The opening stanzas for the Northfield boys basketball team against Rochester Mayo on Tuesday night at Northfield High School ventured away from the rhythms and rhymes established before tip-off.
In a matchup with the high-scoring Spartans, the plan was for the Raiders to value possessions, take their time and make sure each shot they took came after careful consideration of the available options.
That changed quickly, though, as Northfield started firing early and often in possessions, but instead of calling a timeout to reinforce the initial gameplan, Northfield coach Ryan Driscoll did the opposite. He encouraged the aggressiveness due to its success, and while Rochester Mayo (16-5, 14-3 Big 9 Conference) eventually prevailed with an 85-75 victory, Driscoll was pleased with the results after the game.
"The idea was not to do that, and we went hard in the other direction," Driscoll said. "It worked tonight."
The main reason it worked, Driscoll said, was the universal aggressiveness from the Raiders (6-15, 5-12). Not only were the team's typical leading scorers, junior guards Kip Schetnan and Karsten Clay, looking for their shot, that attitude spread to every player on the floor.
While Clay piled up a team-high 26 points and Schetnan contributed nine, junior guard Luke Labenski scored 13, sophomore forward Alex Organ added 12 off the bench, senior forward Nick Touchette pitched in eight and junior forward Anders Larson scored seven.
"The one thing is that we need not Kip or Clay to be aggressive," Driscoll said. "Luke was very aggressive, Al put the ball in, Nick was looking for his shot, so when we're getting that — Kip was our fourth-leading scorer, and tonight that was good. We got some other guys in double figures."
That resulted in Northfield compiling its second-highest offensive output of the season, only behind a 79-65 victory against Red Wing on Dec. 6.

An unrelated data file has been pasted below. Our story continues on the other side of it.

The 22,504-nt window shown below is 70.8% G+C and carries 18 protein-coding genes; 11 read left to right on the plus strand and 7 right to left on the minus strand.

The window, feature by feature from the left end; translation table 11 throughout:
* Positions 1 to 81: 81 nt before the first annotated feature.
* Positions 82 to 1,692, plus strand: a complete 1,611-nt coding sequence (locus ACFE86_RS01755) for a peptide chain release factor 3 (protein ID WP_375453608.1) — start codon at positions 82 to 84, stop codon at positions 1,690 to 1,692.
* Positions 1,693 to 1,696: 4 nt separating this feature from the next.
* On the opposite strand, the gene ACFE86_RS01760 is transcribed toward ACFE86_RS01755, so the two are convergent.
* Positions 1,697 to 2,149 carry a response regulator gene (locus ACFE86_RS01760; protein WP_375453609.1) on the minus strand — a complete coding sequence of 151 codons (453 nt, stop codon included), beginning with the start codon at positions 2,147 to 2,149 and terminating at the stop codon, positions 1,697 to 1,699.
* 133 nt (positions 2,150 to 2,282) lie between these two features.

Labenski drilled all three of his 3-point attempts, in addition to four assists and four rebounds, in a game Driscoll said continued a positive trend for the team's first-year point guard.
"I don't think he's been bad in any games, but the last few weeks he's really come on and we've been talking about how he has to take it," Driscoll said. "We have to be aggressive in going for it, and when he does we play better."
Of course, the Spartans were plenty aggressive themselves, as they have been all season. The 85 points Tuesday were merely the eighth-highest total of the season.
With senior twin brothers Gabe and Mason Madsen, who will both play at Cincinnati next year, Rochester Mayo grabbed a 40-38 lead at halftime, but gathered enough separation in the second half thanks in large part to the efforts of Gabe Madsen, who finished with a game-high 43 points while making 16 of his 28 shots, including a 10 of 18 performance from behind the arc.
"I'll figure out how many later, but I want to say at least three of his threes came on second-chance kickouts," Driscoll said. "Those are opportunities when we're going to lose him, probably. There were a couple in transition where we just fell asleep there, and late a couple times we just didn't know our matchups and didn't guard him."
Gabe Madsen, who Monday was named one of 10 finalists for Minnesota's Mr. Basketball award, scored 13 of his team's 15 points to open the second half, and his 3-pointer with 12 minutes, 58 seconds left in the game built the lead for the Spartans to 55-46.
After a timeout, though, the Raiders punched back. Organ scored eight of Northfield's next 13 points, before a pair of free throws from Clay trimmed the deficit to 67-61 with seven minutes remaining. The Raiders remained within striking distance when Touchette capped off a personal 6-0 run with a pair of free throws to make it a 77-71 difference with 2:57 left.
After that, Northfield employed a full-court press that rattled Rochester Mayo, but not quite enough to force enough turnovers to offset the number of open layups the scrambling defense allowed.
"We play hard until the end, and we're unbelievably proud of that," Driscoll said. "(The full court press) is great and it gives teams problems. In the flow of the game early we weren't really able to do it."